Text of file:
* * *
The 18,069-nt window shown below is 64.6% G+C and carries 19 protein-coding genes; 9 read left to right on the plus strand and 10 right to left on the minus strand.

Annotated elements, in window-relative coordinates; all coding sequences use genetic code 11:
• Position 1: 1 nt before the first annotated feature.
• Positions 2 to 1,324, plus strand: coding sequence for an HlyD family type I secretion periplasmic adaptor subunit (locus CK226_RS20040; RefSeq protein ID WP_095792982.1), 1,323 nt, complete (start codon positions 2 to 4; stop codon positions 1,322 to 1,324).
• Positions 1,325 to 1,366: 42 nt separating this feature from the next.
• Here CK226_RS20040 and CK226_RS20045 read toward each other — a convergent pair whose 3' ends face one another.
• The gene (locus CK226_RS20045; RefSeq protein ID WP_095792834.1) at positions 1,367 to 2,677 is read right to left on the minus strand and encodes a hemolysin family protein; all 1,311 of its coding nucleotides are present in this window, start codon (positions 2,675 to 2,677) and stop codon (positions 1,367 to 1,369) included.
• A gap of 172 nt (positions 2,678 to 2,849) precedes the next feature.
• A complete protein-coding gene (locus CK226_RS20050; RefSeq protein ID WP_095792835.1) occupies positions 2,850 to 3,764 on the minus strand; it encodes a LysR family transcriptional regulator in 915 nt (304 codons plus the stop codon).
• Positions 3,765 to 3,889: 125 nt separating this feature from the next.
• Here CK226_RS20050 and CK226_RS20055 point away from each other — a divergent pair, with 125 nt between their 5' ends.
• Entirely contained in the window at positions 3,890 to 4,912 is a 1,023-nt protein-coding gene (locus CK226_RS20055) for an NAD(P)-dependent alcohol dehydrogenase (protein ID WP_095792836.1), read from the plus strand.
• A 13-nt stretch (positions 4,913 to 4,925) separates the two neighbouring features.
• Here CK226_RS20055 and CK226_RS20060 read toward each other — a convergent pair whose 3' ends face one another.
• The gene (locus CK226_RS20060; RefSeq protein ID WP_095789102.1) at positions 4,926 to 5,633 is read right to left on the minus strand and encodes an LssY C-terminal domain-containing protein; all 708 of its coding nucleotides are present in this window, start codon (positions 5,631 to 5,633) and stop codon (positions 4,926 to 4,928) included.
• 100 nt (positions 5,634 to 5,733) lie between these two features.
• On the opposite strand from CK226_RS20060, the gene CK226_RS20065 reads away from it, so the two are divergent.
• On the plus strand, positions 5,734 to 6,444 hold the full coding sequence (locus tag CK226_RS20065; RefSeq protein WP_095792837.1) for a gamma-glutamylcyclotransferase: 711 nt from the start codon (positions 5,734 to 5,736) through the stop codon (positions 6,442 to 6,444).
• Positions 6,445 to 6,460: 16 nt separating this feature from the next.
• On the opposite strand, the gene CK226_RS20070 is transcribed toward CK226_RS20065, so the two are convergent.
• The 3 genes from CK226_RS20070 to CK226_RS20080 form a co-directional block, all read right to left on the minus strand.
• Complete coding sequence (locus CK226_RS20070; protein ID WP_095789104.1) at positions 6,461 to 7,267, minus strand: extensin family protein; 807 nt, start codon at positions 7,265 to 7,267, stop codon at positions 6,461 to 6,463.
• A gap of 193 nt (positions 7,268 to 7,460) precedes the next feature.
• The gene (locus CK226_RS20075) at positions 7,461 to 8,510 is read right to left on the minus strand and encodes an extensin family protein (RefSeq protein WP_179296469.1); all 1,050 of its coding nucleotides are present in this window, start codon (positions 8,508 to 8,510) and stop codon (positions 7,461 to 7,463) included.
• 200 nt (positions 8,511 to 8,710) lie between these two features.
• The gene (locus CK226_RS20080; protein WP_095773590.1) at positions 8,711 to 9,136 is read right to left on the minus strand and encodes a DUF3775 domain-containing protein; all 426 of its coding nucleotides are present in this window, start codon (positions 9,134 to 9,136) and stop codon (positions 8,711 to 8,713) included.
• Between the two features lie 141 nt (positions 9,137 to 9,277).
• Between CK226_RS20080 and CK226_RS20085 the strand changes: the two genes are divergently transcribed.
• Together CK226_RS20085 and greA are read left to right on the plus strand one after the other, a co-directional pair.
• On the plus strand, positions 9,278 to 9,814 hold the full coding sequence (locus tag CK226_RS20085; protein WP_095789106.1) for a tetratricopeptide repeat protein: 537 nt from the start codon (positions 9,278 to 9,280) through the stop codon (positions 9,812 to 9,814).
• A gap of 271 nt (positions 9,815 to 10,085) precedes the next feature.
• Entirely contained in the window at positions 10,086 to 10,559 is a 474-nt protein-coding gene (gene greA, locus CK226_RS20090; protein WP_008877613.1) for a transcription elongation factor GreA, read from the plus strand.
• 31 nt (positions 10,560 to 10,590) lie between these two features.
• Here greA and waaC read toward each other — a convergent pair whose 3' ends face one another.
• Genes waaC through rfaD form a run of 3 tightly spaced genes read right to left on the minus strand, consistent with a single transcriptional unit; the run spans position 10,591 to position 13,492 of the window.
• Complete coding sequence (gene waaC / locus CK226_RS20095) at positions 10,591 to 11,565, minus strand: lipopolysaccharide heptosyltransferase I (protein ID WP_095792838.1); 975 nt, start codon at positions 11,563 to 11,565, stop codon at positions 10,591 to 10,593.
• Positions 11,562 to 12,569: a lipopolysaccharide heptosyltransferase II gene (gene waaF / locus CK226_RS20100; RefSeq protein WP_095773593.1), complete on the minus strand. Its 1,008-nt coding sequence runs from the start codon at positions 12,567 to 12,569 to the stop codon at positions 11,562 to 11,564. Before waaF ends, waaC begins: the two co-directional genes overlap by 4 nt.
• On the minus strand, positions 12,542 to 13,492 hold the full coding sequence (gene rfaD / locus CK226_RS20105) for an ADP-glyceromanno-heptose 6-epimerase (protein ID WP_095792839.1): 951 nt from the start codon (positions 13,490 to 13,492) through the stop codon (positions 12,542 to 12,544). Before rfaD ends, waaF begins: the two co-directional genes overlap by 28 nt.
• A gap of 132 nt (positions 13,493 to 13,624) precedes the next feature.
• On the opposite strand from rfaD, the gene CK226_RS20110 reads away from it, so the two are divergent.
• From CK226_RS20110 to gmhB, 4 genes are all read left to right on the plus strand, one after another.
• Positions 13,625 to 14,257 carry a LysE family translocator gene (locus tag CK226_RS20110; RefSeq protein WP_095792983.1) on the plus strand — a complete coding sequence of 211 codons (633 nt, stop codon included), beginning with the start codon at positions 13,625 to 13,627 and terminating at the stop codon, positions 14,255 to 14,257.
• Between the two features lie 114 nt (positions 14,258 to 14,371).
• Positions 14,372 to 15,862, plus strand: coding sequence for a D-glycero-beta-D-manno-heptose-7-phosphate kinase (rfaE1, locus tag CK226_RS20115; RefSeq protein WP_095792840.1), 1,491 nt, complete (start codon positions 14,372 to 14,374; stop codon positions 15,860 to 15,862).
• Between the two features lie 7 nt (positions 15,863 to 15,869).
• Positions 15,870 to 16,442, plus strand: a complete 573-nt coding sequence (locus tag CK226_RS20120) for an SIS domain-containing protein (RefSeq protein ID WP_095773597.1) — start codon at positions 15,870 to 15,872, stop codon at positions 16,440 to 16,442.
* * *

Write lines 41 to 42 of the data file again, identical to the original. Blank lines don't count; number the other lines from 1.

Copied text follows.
• From CK226_RS20110 to gmhB, 4 genes are all read left to right on the plus strand, one after another.
• Positions 13,625 to 14,257 carry a LysE family translocator gene (locus tag CK226_RS20110; RefSeq protein WP_095792983.1) on the plus strand — a complete coding sequence of 211 codons (633 nt, stop codon included), beginning with the start codon at positions 13,625 to 13,627 and terminating at the stop codon, positions 14,255 to 14,257.